S65 AMG builds on S63 and uses a 7G-Tronic auto, while the exterior gets AMG front apron with body coloured jet wing and trim strip in high-gloss chrome with exclusive air inlet grilles in high-gloss chrome, V12 BITURBO lettering on the front wings, Nappa Leather package Including Mercedes-AMG S65-specific features: AMG stainless steel door sill panels illuminated in white, chromed door pins, door centre panels in diamond-pattern design, leather-clad roof grab handles, leather-lined dashboard and nappa leather roof lining, exclusive nappa leather sports seats with AMG V12-specific seat layout, optimised lateral support and AMG badge in front and rear backrests, head-up display.

Child seats that fit a Mercedes-Benz S-Class Coupe (2014)

Our unique Car Seat Chooser shows you which child car seats will fit this car and which seat positions that they will fit, so that you don't have to check every car seat manufacturer's website for compatibility.

Which car seat will suit you?

What's the Mercedes-Benz S-Class Coupe (2014) like to drive?

The S-Class Coupe is a monstrously powerful grand tourer that’s prioritises comfort and refinement over handling. This means its light steering and soft air suspension nullifying much of the feedback you would traditionally get from the chassis, steering and pedals. That’s not necessarily a bad thing, especially if you are in the market for a GT car that's designed for wafting over the motorway miles.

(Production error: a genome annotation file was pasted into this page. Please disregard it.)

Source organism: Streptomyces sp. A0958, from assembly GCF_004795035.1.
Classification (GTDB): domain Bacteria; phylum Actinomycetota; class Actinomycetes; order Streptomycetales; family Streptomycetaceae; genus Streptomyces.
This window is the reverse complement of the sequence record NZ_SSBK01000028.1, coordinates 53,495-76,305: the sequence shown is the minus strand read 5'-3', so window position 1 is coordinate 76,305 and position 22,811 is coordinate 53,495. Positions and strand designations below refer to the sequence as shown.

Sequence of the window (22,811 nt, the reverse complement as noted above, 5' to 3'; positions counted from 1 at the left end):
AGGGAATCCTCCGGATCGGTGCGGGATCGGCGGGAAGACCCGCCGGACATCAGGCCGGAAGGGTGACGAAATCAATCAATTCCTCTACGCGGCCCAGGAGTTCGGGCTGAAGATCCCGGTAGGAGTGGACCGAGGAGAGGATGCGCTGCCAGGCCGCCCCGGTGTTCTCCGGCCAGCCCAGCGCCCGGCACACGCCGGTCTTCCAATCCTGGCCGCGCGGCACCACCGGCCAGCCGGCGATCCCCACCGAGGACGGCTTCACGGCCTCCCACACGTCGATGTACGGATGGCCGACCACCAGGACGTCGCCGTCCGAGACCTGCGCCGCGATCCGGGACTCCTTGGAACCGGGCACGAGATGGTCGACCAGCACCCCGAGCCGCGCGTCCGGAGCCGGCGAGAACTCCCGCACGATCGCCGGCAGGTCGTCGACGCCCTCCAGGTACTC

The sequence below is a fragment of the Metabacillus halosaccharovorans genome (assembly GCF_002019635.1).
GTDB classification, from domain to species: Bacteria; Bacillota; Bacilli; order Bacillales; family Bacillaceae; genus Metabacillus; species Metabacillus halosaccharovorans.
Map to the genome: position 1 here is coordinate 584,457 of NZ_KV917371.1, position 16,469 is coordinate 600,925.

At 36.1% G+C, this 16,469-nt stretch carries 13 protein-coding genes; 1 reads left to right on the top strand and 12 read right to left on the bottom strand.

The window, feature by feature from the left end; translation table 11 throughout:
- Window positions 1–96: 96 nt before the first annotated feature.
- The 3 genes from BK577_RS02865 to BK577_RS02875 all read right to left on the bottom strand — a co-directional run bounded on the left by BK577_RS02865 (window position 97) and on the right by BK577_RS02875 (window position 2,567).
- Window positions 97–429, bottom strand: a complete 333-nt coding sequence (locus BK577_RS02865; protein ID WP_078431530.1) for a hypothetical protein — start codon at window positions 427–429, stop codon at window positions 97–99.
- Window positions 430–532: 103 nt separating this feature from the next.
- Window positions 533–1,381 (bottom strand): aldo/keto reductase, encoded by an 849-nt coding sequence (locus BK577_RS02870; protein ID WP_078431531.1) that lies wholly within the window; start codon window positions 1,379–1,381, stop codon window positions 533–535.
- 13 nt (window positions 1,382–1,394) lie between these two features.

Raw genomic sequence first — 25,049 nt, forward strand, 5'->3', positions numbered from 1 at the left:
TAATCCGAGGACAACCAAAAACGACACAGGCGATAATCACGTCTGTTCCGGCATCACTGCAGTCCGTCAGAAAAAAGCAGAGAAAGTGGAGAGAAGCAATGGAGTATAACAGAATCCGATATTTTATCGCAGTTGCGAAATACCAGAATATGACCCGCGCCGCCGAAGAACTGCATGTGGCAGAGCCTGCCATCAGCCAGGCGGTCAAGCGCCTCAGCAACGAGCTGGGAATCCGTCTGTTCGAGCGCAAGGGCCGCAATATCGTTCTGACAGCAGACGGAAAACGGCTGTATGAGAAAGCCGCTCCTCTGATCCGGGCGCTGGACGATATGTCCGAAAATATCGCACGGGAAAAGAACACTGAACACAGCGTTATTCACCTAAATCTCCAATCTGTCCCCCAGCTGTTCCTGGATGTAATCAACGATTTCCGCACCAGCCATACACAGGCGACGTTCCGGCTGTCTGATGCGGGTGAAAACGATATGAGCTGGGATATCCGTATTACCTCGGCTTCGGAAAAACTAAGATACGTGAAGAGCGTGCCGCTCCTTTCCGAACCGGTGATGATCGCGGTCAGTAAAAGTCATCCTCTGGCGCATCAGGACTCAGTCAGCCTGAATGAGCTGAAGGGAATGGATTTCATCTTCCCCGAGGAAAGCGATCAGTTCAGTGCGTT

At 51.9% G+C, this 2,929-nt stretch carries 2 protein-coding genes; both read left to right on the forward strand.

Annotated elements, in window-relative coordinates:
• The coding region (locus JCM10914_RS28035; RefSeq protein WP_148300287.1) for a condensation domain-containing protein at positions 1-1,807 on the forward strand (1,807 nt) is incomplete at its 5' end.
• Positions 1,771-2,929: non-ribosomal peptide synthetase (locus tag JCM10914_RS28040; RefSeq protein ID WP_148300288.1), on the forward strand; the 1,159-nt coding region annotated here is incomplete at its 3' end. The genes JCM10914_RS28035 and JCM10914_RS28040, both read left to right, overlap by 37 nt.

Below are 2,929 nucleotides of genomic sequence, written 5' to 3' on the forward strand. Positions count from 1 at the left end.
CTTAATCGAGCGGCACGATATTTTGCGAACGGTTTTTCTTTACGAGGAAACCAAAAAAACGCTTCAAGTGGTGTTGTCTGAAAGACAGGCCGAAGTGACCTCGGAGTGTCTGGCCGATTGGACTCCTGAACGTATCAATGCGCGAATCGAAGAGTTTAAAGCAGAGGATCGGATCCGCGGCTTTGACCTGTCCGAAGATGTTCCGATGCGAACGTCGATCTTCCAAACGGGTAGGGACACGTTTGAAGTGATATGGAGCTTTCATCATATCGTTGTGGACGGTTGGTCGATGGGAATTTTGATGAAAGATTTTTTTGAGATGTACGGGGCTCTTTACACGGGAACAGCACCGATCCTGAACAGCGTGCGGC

Measuring more than five metres long and two metres wide, the S-Class Coupe feels undeniably large in town, but its light steering and abundance of driving aids make it surprisingly easy to guide into a parking space or down a narrow one way street.

On the open road there is very little to criticise, with the soft ride quality, quiet and airy cabin making long drives a genuine pleasure. However, while the air suspension can be tailored with active ride height control and a curve function to mitigate bodyroll on the corners, there is no hiding the fact that this is a car that's designed for the motorway. Head onto the twisty stuff and the S-Class Coupe feels too large, too vague and too much like the S-Class saloon to return any fulfilment. For most buyers, this will not matter.